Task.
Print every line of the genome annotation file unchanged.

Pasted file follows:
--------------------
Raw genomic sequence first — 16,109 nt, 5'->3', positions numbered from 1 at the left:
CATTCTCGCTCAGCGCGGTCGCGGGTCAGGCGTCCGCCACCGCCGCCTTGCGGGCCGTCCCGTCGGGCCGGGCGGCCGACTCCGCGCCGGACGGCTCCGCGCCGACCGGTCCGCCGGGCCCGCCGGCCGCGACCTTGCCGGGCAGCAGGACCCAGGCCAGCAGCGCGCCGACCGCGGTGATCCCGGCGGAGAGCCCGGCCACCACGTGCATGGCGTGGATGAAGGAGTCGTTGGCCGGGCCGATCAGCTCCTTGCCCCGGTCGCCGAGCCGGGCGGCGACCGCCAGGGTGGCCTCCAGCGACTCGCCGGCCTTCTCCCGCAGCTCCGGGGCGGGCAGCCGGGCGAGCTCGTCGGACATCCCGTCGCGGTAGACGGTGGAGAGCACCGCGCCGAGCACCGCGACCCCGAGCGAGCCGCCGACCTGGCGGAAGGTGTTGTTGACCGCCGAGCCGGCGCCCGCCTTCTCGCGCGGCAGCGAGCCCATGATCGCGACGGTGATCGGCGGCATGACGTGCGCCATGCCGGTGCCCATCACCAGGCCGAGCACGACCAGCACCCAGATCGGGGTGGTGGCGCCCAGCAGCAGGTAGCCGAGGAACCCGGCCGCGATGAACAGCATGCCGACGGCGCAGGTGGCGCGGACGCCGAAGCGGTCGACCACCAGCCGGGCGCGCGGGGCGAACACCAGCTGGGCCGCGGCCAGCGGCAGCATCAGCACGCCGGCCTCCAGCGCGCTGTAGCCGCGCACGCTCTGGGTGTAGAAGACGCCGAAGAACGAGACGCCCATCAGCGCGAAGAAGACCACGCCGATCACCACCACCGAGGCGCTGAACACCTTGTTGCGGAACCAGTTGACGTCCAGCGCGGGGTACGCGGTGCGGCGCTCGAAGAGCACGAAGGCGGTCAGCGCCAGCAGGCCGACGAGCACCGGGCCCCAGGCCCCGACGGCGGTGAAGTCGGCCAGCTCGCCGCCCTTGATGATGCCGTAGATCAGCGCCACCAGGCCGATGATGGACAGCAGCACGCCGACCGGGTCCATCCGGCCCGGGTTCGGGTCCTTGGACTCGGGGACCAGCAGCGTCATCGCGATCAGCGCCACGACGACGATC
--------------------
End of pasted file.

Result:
Raw genomic sequence first — 16,109 nt, 5'->3', positions numbered from 1 at the left:
CATTCTCGCTCAGCGCGGTCGCGGGTCAGGCGTCCGCCACCGCCGCCTTGCGGGCCGTCCCGTCGGGCCGGGCGGCCGACTCCGCGCCGGACGGCTCCGCGCCGACCGGTCCGCCGGGCCCGCCGGCCGCGACCTTGCCGGGCAGCAGGACCCAGGCCAGCAGCGCGCCGACCGCGGTGATCCCGGCGGAGAGCCCGGCCACCACGTGCATGGCGTGGATGAAGGAGTCGTTGGCCGGGCCGATCAGCTCCTTGCCCCGGTCGCCGAGCCGGGCGGCGACCGCCAGGGTGGCCTCCAGCGACTCGCCGGCCTTCTCCCGCAGCTCCGGGGCGGGCAGCCGGGCGAGCTCGTCGGACATCCCGTCGCGGTAGACGGTGGAGAGCACCGCGCCGAGCACCGCGACCCCGAGCGAGCCGCCGACCTGGCGGAAGGTGTTGTTGACCGCCGAGCCGGCGCCCGCCTTCTCGCGCGGCAGCGAGCCCATGATCGCGACGGTGATCGGCGGCATGACGTGCGCCATGCCGGTGCCCATCACCAGGCCGAGCACGACCAGCACCCAGATCGGGGTGGTGGCGCCCAGCAGCAGGTAGCCGAGGAACCCGGCCGCGATGAACAGCATGCCGACGGCGCAGGTGGCGCGGACGCCGAAGCGGTCGACCACCAGCCGGGCGCGCGGGGCGAACACCAGCTGGGCCGCGGCCAGCGGCAGCATCAGCACGCCGGCCTCCAGCGCGCTGTAGCCGCGCACGCTCTGGGTGTAGAAGACGCCGAAGAACGAGACGCCCATCAGCGCGAAGAAGACCACGCCGATCACCACCACCGAGGCGCTGAACACCTTGTTGCGGAACCAGTTGACGTCCAGCGCGGGGTACGCGGTGCGGCGCTCGAAGAGCACGAAGGCGGTCAGCGCCAGCAGGCCGACGAGCACCGGGCCCCAGGCCCCGACGGCGGTGAAGTCGGCCAGCTCGCCGCCCTTGATGATGCCGTAGATCAGCGCCACCAGGCCGATGATGGACAGCAGCACGCCGACCGGGTCCATCCGGCCCGGGTTCGGGTCCTTGGACTCGGGGACCAGCAGCGTCATCGCGATCAGCGCCACGACGACGATC